No, my point is that when democracy IS perfect, or simply when it is working, we will get anti-ecological decisions. Reminds me of the Woody Allen line, on going to a brotherhood youth camp, "I was beaten up by boys of all races, colors, and creeds."
> >not nearly as obvious as it seems. Constituencies
> >who benefit from "dirty" industries and consumption
> >habits -- workers and consumers -- are likely
> >to oppose regulation just as they do now. ...
> How do you know this? . . .
> ownership). In short, you seem to assume that all or most humans are
> interested in nothing more than material gain for themselves;
For my premise to hold, your extreme version is not necessary -- only that most are usually interested in material self-interest. Any generalization is going to be reductionist to some extent. The question is whether it is too much so.
> isolated, individualistic consumption, with no possibility for
> solidarity based on other values is the bedrock of (neo)classical
> economics . . .
I'm pleased to entertain the very same possibility. I think this is called idealism, but what the hey.
If it's not too much of a caricature, I would suggest that a basic flaw in Marx is for optimism to take wing when the workers' paradise arrives and gloss over the possibility that workers and consumers, after the capitalists have all been shot (excuse me, 'reeducated') will not discern narrower interests than the political working class as a whole.
> . . .
> This is absurd. You travel from the mush of the first sentence to the
> firm conclusion in the last one. If I've learned anything from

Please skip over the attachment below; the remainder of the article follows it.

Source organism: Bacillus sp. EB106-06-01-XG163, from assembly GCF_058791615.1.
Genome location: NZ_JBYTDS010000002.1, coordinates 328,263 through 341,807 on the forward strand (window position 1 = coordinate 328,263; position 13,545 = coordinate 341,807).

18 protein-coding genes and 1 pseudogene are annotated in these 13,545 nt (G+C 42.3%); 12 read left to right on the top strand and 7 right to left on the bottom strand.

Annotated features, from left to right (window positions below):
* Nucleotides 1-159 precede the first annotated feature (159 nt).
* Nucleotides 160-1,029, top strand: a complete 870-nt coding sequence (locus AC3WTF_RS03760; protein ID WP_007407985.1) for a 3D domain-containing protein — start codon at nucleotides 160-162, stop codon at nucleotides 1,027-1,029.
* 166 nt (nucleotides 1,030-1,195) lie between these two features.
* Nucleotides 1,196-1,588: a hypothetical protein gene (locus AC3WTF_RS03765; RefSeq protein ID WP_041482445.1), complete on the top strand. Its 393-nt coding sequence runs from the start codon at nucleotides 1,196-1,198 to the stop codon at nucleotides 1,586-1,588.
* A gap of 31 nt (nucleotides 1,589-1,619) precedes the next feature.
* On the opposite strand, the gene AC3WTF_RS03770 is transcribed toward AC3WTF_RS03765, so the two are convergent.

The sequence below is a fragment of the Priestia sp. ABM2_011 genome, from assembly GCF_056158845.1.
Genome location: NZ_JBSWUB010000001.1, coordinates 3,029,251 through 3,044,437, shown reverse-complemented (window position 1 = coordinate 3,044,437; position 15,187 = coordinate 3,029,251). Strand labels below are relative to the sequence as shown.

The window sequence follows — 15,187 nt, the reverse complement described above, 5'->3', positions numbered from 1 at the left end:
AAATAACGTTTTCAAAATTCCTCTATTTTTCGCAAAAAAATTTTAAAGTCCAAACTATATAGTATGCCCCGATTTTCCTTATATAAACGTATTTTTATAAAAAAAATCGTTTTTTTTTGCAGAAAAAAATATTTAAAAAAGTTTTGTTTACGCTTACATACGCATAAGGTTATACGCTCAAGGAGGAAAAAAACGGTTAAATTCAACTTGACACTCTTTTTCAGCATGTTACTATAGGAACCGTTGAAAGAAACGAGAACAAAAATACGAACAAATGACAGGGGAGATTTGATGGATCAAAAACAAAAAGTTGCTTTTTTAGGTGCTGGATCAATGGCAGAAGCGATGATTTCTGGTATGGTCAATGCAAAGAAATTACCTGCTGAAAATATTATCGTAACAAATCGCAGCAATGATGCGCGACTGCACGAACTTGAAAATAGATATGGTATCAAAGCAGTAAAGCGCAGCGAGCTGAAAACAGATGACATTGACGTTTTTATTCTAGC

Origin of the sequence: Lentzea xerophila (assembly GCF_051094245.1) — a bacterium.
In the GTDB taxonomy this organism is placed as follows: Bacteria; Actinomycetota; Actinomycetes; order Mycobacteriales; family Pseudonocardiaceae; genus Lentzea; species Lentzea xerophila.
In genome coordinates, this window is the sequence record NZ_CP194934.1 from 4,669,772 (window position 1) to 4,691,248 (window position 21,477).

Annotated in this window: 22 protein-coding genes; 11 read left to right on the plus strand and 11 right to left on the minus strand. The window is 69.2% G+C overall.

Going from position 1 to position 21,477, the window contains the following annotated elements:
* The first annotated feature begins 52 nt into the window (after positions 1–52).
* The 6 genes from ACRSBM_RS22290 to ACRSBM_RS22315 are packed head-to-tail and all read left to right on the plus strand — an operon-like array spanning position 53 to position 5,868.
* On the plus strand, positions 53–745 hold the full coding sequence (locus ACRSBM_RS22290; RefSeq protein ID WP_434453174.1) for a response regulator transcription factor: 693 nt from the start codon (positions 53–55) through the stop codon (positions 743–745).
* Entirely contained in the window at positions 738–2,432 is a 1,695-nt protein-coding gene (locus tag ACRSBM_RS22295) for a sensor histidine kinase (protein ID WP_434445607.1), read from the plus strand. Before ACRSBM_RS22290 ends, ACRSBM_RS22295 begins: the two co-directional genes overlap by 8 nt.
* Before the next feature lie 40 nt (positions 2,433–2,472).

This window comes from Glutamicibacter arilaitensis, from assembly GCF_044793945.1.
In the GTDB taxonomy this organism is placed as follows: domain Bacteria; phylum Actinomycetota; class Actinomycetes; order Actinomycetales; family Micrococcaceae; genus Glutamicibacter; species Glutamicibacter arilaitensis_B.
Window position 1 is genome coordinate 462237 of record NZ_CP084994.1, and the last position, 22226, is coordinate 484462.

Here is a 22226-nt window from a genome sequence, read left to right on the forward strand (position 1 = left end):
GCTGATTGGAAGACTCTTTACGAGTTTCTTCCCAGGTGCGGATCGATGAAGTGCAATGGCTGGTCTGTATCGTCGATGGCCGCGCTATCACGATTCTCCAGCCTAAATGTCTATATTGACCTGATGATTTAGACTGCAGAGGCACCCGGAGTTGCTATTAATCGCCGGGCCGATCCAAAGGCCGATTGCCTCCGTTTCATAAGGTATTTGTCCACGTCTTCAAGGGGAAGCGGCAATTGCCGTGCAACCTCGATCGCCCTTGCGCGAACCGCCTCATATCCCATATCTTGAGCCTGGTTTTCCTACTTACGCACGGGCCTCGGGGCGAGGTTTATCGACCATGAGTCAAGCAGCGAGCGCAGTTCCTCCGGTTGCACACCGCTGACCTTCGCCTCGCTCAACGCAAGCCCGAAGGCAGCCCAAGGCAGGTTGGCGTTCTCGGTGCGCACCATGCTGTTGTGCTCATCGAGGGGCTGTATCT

> reading the idiot (and I mean that in the way Hobsbawm says Marx did)
> Krugman, it is the limited utility of logic when based on distorted
> assumptions. Yes, given your constrained notion of democracy, it is
> logical, but that shows absolutely nothing; the more important
> question is, what is the *likely* outcome under democracy, or better,
> what is the best we can hope for under democracy.
At the risk of summoning up legions of metaphysicians, I'd say the logical is the likely, and the "best we can hope for" is less likely.
> >Another canard is that control of corporations frees up
> >a cornucopia of resources. ...
> Nonsense. The immense costs of controlling labor would be freed up,
> among other things. John Stuart Mill lamented "how great a proportion
Collective discipline of labor would still be required. Once again, you presume some kind of fit of solidarism will infect the population.
> of all the efforts and talents in the world are employed in merely
> neutralizing one another." Michael Perelman has a new book coming out
> which details the immense waste of the market, but I'll let him finish
> it and get it on the shelves before I spill all the beans therein. I
> should also point out that Robin Hahnel has done some great work
> showing that markets tend to be inefficient simply because they
> grossly over-provide private consumption goods, due to endogenous
> preference feedback.
There is some waste inherent in markets, as well as some benefits, and conversely for non-market provision. You are counterposing an ideal state to really existing economies. I'll look forward to Perelman's book. May have to take out a second mortgage to pay for it.
As for the renegade Hahnel, the inefficiency you note does not speak to my point, that in the structure of a business firm -- producing any output you care to assume -- there is less slack inherent in private ownership of capital than is apparent. The most obvious confirmation of this is the widespread left notion that one can somehow turn capital into a higher standard of living without liquidating the real stock of plant and equipment.
> The rest of your post is a heap of ill-founded speculation, so I'll
> leave it to moulder as it should. Suffice it to say that it's pretty
> sad that the only alternative to capitalism you bother with is
> "statist" control of the economy.
I wasn't really speaking of statism so much as ownership of capital and socialization of markets. By implication, it is precisely other alternatives that become salient in that light.
It is more interesting when you try to refute something, rather than simply assert that it is wrong. If you avoided the latter, you would waste fewer words.